I am trying to reverse a simple image format for bitmap data with an indexed colour palette. The structure of the file is generally clear and I am able to extract the size of the picture and the palette. The place of where the run-length encoded data is stored is also pretty clear. However, the software for editing these images encrypts the run-length encoded data in a simple way by XORing it.
Through manipulation of the data and viewing it in the software, I am able to extract the pixel dependent key for the XOR function, i.e. if there are 9 pixels totally, there are 9 keys. The problem is, however, that everytime the file is saved in the software, the keys change. I have identified two bytes in the file that change together with the encrypted data everytime it is saved and I therefore expect that it must be some sort of seed for generating the keys.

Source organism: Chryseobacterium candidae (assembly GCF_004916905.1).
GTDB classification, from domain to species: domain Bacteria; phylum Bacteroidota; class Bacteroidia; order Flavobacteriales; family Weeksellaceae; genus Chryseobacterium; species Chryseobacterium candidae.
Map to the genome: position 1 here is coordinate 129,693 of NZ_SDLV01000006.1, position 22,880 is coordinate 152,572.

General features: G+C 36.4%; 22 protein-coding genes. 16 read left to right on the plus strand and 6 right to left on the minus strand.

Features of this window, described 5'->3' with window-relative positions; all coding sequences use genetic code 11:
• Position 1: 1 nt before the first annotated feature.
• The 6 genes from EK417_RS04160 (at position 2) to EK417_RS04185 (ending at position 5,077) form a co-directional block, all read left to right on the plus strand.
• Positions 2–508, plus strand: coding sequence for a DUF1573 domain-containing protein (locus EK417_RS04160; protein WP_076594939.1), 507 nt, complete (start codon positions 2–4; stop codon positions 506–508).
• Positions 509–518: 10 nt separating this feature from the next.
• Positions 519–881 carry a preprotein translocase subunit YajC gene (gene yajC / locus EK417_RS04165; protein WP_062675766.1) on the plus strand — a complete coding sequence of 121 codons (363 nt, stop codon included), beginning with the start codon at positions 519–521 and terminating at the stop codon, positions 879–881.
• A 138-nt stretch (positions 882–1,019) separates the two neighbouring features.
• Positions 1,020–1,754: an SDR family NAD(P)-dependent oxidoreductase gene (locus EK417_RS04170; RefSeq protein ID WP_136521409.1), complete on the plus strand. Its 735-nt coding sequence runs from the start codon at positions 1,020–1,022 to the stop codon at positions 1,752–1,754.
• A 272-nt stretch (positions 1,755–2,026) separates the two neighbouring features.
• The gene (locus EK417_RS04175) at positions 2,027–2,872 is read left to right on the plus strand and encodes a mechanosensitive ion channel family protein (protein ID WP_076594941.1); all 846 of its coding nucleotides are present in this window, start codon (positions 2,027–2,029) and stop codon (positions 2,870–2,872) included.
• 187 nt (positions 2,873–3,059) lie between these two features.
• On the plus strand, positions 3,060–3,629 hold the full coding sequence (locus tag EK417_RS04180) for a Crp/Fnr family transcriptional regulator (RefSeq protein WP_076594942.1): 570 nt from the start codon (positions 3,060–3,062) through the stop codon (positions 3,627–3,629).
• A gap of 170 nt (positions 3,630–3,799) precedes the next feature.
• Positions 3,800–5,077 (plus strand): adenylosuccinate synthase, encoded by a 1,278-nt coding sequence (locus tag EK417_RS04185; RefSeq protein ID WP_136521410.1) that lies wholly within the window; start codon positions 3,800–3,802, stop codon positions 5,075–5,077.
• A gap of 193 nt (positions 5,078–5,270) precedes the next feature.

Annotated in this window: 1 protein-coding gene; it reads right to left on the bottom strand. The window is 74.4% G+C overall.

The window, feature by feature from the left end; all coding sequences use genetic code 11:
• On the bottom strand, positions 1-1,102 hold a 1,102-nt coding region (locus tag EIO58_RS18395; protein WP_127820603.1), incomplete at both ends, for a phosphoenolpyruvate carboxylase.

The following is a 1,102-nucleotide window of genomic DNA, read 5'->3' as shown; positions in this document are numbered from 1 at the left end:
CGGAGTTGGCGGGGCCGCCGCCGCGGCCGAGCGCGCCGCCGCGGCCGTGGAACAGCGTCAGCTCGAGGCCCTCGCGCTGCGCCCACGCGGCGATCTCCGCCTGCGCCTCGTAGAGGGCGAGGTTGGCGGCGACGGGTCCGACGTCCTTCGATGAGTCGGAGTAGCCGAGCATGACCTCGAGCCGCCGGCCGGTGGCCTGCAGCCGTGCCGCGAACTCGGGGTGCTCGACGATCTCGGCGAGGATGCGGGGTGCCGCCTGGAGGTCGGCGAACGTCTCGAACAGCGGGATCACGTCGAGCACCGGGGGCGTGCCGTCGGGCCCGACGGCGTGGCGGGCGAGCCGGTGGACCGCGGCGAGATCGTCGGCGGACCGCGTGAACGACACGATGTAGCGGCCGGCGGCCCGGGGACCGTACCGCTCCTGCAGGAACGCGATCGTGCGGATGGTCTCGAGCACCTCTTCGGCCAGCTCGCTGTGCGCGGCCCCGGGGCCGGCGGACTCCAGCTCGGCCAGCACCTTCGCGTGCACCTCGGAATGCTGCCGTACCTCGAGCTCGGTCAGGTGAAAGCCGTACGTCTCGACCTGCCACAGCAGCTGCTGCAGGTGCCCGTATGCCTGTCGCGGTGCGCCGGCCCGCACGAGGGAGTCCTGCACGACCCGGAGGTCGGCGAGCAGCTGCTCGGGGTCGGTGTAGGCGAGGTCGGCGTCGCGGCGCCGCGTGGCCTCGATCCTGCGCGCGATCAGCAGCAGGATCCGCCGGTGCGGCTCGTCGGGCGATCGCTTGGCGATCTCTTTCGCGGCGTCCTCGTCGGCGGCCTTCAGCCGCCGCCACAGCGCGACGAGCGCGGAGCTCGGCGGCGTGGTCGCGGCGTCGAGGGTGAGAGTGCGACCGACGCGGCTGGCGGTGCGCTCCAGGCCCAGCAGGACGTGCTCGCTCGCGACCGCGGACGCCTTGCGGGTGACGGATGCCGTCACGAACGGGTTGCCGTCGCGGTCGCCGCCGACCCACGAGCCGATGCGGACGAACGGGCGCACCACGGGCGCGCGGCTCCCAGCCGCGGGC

Nevertheless, after saving the same file many times, examining the seed and the xor keys, no clear pattern emerges. It is only obvious that the first pixel has always the same key, the second key can only change by 1 and the rest looks currently random to me. Shifting the seed and combining it with the first key or using modulo operations don't work.
The software itself is packed/encrypted and I am unable to unpack it, i.e. I think I have to deduce the encryption solely based on the files I can generate. Is there some general advice on how to proceed in such a situation?